But we can’t blame Fields for this turn of events. Look at the credits and all the writers credited. Universal took the picture away from Fields and seemingly had it rewritten by committee. Fields himself would later complain that that the additional writers had taken his character of Larson E. Whipsnade and made him too unsympathetic.

It was bad enough that producer Lester Cowan took the script away from Fields and assigned it to others, what really rankled the comic was Cowan deleting one of the key characters: Madame Gorgeous, a tightrope walker married to Whipsnade and the star attraction of his Circus Giganticus.

At the beginning of the film, Madame Gorgeous plunges off the high wire to her death, which drives Whipsnade into bitter grief expressing itself in his low estimation of his fellow man. His children are the only things worth having to him and he acts accordingly. Cowan and the other stuffed suits at Universal, being wary of their new star due to the circumstances by which Paramount let him go (alcoholism), decided that opening a comedy with a death defeated the entire idea of the picture and simply forced Fields to take the scene out. Look closely; there are two quick shots of one of the wagons in Whipsnade’s circus painted with an ad for “Madame Gorgeous” on the sides.

The one scene where Fields comes through entirely as himself is at the engagement party. Passed off by his son as a big game hunter, Fields proceeds to regale the party with an account of his adventures. Unfortunately. Madame Bel-Goodie (Forbes) is afraid of snakes – even to the point where she’ll faint if the word in mentioned. Fields, of course, is cheerfully oblivious to this, and every time he mentions the word “snake,” Madame Bel-Goodie goes into a swoon. Fields attributes it to her drinking and picks up the story where he left off. The juxtaposition of Fields’s stories and Madame Bel-Goodie swooning is hilarious, as are his explanations for her spells.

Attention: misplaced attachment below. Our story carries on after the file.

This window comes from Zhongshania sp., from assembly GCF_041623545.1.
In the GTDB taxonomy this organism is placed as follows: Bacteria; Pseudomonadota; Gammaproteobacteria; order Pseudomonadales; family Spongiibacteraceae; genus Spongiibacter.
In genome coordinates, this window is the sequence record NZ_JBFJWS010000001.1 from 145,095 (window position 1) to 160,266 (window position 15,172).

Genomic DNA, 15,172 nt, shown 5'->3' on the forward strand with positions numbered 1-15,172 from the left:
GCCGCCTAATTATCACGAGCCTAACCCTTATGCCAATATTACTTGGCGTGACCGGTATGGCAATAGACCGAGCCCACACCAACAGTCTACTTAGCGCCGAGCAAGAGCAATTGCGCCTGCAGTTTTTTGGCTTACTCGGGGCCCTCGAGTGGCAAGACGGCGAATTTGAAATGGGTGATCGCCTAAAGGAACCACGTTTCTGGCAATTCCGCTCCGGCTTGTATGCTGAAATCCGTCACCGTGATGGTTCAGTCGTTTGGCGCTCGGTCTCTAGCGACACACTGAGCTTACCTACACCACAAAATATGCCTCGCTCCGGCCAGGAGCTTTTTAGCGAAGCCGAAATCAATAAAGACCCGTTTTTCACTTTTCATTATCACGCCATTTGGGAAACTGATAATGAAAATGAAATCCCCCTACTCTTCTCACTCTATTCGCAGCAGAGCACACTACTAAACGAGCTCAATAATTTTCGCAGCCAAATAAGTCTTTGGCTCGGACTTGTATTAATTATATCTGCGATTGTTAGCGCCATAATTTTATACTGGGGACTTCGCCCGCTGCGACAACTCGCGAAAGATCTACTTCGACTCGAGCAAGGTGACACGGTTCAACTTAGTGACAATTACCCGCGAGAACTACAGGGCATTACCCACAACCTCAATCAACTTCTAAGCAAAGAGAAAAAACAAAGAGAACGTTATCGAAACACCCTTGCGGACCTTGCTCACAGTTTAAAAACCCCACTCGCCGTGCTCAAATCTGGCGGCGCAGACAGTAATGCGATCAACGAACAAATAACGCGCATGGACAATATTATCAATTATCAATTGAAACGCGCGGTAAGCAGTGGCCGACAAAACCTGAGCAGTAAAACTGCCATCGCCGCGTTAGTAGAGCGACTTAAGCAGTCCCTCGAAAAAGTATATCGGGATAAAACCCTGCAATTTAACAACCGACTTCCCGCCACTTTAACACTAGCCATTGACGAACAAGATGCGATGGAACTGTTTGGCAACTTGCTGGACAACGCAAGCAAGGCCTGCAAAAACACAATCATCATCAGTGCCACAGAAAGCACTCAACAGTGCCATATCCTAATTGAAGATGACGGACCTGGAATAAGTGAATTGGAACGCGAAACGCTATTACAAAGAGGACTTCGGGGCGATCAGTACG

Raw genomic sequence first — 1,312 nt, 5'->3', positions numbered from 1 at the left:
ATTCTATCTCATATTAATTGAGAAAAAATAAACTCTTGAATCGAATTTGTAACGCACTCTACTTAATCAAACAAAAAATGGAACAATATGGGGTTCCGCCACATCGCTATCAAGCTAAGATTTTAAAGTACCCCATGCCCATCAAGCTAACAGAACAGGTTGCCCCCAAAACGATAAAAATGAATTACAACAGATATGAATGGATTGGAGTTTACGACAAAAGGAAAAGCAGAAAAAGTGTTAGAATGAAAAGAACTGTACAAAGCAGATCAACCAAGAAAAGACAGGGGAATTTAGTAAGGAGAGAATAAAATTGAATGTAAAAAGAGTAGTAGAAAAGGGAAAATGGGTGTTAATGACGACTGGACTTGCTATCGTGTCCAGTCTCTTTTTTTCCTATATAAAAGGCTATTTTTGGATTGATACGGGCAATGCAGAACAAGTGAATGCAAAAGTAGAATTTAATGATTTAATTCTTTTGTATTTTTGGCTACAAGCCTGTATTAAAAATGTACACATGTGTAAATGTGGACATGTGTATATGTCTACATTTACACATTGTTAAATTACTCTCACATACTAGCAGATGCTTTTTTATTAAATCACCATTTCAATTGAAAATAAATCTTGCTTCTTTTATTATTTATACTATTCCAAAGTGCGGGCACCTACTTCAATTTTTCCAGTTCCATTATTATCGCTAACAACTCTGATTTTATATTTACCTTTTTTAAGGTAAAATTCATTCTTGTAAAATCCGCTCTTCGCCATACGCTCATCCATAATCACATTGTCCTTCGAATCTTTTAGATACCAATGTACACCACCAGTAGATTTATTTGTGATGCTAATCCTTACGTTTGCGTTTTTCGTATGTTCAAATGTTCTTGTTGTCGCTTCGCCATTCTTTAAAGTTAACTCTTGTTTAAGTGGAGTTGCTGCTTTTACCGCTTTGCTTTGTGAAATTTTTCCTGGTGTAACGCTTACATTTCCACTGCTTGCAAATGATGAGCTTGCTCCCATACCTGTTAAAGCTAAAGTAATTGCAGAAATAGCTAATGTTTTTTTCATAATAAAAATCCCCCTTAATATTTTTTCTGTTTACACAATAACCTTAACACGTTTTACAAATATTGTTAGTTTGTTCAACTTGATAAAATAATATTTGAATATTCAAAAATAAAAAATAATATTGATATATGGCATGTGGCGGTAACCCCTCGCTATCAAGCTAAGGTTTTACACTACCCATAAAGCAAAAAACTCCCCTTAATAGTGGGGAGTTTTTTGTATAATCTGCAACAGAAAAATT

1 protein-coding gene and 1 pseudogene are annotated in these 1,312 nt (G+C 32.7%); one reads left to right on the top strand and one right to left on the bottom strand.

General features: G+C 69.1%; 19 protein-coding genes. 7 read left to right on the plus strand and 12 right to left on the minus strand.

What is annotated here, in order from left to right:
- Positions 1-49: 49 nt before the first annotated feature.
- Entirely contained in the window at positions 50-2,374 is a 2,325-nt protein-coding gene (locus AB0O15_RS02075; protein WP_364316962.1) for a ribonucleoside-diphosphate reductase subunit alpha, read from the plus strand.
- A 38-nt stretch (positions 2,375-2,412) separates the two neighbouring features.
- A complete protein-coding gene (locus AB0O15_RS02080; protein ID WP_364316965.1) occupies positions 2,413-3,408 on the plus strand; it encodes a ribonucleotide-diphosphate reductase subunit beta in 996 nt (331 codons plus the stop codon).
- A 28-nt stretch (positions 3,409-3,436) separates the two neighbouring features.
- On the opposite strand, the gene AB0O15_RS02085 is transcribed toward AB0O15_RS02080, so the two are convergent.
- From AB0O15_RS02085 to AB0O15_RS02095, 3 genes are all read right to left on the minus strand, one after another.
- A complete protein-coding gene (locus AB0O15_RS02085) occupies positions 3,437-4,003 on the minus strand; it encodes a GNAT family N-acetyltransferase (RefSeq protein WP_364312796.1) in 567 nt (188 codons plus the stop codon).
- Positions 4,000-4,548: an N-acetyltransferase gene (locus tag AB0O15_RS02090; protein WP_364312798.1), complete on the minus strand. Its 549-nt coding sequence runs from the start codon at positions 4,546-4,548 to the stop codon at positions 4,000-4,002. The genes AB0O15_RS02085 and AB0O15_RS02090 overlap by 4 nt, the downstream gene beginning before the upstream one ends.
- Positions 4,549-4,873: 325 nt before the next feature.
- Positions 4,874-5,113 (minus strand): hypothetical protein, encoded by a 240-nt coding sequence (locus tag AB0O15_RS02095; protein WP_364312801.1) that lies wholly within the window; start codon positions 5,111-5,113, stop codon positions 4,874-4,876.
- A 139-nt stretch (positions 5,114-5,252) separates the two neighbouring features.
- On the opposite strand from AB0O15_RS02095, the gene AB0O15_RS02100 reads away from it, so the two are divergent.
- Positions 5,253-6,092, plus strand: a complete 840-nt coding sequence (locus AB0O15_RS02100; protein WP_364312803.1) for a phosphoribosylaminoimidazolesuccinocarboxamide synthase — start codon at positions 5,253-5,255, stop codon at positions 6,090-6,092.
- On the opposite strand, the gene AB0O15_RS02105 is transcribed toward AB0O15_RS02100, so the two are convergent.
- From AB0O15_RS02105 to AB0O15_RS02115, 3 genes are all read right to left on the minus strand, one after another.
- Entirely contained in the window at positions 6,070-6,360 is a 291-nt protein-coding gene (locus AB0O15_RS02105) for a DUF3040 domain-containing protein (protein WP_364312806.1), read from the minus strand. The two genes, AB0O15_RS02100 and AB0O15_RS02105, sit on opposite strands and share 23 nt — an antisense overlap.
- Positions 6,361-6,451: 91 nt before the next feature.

One of the downsides of the movie is the racial humor (for which I blame the studio), from Charlie McCarthy appearing in blackface (the reason was never made clear) to Eddie Anderson’s clowning as “Cheerful,” Whipsnade’s dumb and obedient lackey.

And as if all this wasn’t enough, Fields had trouble with director George Marshall on the set, a situation that grew so bad that Eddie Cline, who previously directed Fields in Million Dollar Legs (1932) had to be brought in to direct Fields while Marshall handled the rest of the cast. Cline went on to direct Fields in his last three great films: My Little Chickadee (1940), The Bank Dick (1940), and Never Give a Sucker an Even Break (1941), where at last he was able to sneak Madame Gorgeous into the film.

When the previews of the film proved unsatisfying with audiences, Fields was brought back in for retakes, which killed his chances of playing the Wizard in The Wizard of Oz, a role written specifically with him in mind, and one that he really wanted to play.

While You Can’t Cheat an Honest Man has its moments, it doesn’t have enough of them and it lacks the heart of his earlier efforts.

Great Dialogue

Whipsnade (to a group of children standing around at his circus): “You kids are disgusting… staggering around here all day reeking of popcorn and lollipops.”


  1. Thank you for that. I found it enlightening, telling me many things I hadn't known, and I can't find a thing in your analysis I disagree with.

    1. Thank you so much, Robert, for the kind words. They are greatly appreciated. I agree that Ed did an excellent job with his review of this W.C. Fields film.